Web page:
........................ NV ................


YYY


---















6 Chapter twenty


versus desires to also maintain marshlands within the lake (maintaining higher
water levels). These issues have important economic and environmental
consequences and are currently being reviewed by resource managers and policy
makers, environmentalists, and private landowners.
Within the EAA, sugar and vegetable operations depends on a hydraulic farm
infrastructure consisting of canals, pumps and levees which were constructed and
are operated by farmers. Water is eventually pumped from private land holdings
to a publicly-operated regional system for ultimate conveyance to the Everglades
Protection Area and ENP. Concerns surrounding the drainage of waters with
elevated P concentrations into oligotrophic marshes of the Everglades Protection
Area and ENP prompted the Florida legislature to pass the Everglades Forever Act
of 1994. The Act set time lines and funding mechanisms for the construction of
16,187 ha of stormwater treatment marshes (STAs). The STAs will be designed
to reduce P discharge concentrations to 0.050 ppm prior to entering the Everglades
Protection Area and ENP (Nolte, 1992). Research efforts are underway to
determine P concentrations in water which will not cause an imbalance to the
fauna and flora of the Everglades. If this determination is scientifically defensible,
this concentration will become the new water quality P standard. If a
determination is not made by the year 2002, then 0.010 ppm total phosphorus (TP)
will be adopted as the standard. Interestingly, this is well below the 1.00 ppm TP
standard set for waste water treatment effluent and non-point runoff in water basins
adjoining the Great Lakes; 0.05 to 1.00 ppm TP for combined primary and
secondary wastewater treatment systems; 0.650 ppm nationally for highway and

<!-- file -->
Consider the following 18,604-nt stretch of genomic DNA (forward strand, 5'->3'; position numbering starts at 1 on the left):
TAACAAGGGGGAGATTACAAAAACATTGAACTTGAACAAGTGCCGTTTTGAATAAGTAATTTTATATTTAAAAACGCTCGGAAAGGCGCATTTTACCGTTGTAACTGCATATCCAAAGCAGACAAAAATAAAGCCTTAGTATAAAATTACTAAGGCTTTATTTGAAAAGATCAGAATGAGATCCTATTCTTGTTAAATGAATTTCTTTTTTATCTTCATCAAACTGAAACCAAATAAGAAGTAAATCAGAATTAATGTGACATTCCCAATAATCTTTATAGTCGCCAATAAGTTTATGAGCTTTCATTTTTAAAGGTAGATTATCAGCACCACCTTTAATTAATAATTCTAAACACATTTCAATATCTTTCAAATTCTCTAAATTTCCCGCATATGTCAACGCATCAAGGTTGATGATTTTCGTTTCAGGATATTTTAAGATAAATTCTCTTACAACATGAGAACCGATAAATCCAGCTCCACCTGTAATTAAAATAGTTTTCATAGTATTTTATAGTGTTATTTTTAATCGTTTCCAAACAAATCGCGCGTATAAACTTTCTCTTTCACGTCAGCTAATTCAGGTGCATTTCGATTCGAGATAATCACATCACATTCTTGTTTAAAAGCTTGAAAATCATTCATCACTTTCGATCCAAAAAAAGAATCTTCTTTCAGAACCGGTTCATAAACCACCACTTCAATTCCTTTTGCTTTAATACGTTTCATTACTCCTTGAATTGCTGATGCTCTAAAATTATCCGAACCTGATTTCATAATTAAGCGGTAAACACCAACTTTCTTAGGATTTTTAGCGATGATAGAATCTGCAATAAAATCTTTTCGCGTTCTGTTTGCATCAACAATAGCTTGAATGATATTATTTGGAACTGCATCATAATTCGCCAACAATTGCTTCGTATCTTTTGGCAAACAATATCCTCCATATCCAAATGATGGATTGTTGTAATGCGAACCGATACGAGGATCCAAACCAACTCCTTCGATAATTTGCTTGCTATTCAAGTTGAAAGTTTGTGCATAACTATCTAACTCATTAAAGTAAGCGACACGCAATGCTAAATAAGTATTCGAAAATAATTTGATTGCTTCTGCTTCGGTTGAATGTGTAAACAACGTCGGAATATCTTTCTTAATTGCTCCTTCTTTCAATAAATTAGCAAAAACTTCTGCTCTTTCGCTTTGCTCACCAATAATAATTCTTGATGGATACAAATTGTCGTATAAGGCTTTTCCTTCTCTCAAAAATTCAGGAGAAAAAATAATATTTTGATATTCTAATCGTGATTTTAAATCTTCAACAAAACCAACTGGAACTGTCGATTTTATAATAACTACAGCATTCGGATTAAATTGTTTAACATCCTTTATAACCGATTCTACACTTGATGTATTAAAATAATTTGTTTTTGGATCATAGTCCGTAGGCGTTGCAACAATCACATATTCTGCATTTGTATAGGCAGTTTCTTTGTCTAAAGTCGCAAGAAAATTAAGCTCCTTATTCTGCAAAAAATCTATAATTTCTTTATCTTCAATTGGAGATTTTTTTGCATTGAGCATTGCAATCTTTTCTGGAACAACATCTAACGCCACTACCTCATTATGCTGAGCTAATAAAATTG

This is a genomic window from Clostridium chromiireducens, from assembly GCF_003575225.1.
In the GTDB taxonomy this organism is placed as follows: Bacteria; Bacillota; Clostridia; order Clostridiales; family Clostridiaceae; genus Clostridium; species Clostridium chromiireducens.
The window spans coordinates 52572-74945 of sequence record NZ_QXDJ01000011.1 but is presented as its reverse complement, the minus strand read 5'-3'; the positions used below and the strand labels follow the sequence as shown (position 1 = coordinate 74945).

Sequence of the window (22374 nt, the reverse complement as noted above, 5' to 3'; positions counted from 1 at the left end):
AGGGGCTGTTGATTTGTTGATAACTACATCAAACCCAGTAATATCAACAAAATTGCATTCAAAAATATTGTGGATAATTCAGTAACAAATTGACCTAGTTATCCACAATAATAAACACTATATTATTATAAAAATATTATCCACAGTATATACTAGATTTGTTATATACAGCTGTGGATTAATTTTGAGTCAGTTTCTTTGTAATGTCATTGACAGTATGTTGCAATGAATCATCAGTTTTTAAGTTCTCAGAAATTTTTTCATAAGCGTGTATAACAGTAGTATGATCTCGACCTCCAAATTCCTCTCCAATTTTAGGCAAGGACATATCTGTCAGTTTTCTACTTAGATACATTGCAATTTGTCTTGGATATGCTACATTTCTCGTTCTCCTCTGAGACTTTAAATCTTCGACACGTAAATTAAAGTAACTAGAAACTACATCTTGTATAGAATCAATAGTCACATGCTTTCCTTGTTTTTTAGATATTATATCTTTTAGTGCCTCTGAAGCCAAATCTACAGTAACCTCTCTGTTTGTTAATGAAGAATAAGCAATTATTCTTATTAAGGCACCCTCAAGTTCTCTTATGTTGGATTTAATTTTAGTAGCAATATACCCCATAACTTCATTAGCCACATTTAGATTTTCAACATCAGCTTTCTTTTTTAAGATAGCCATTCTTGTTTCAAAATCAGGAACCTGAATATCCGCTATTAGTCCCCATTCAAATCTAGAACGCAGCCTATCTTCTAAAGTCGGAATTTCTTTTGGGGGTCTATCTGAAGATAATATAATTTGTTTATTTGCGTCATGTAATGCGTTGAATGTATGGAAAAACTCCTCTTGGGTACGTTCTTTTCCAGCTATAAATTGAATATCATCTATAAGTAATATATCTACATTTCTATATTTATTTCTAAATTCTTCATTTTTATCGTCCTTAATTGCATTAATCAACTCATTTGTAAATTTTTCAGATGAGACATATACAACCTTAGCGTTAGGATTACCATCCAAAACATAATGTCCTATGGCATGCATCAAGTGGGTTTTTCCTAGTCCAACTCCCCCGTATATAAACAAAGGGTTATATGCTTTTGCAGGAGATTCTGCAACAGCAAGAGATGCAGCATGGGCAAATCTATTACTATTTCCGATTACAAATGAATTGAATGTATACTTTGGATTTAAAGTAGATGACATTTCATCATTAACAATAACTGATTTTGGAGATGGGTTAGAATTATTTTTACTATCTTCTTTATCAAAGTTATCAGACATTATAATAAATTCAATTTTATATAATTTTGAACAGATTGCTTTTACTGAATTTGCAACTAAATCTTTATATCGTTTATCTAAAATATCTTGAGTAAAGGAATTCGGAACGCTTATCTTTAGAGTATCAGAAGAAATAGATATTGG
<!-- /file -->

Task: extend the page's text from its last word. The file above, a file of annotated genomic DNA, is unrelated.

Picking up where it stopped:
road runoff; 0.180 ppm for improved pastures north of Lake Okeechobee; 0.090
to 0.110 ppm for Lake Okeechobee; and 0.048 to 0.090 ppm in regional rainfalls
(Sedlak, 1991; SFWMD, 1992b, 1992c, 1993b; WPCF, 1990; 1991). Farm
drainage waters in the EAA are expected to meet or exceed the concentrations
listed above, including rainfall. The future P concentration standard set for the
EAA will be the lowest water quality standard to be set for any industry in the
world. At present, it is highly questionable whether STAs alone will be able to
reduce TP concentrations sufficiently (Kadlec and Knight, 1995; WPCF, 1990;
p.228) without supplemental technologies such as chemical treatment.
The Everglades has been reduced to half its original area and lies adjacent to
expanding urban centers and downstream of the EAA farms. The Everglades
wetland ecosystem was reduced and altered by federal/state drainage and flood
control projects. Wading bird populations have been reduced 75% to 80% (from
1934 to 1976), as an indicator of the declining health of the Everglades (Frederick,
1992; National Audubon Society, 1990; Ogden, 1994). A major effort is underway
by federal, state, and private interest to restore the Everglades through water
quality improvements, hydrological projects, and sensitive lands acquisition (SOR,
1996). The reestablishment of "sheet-flow" is planned for the upper Everglades,
and the need for increased "storage" is recognized. Detailed hydrological studies
have concluded that tremendous volumes of freshwater which are essentially
wasted through large discharge events into the Atlantic Ocean and Gulf of Mexico.
Along the heavily populated lower southeast "gold coast" of South Florida, urban
stormwater runoff (2.5-3.7 billion m3) currently diverted to the ocean could go to
















Development and Application ofEnvironmental Policy ... 7
-i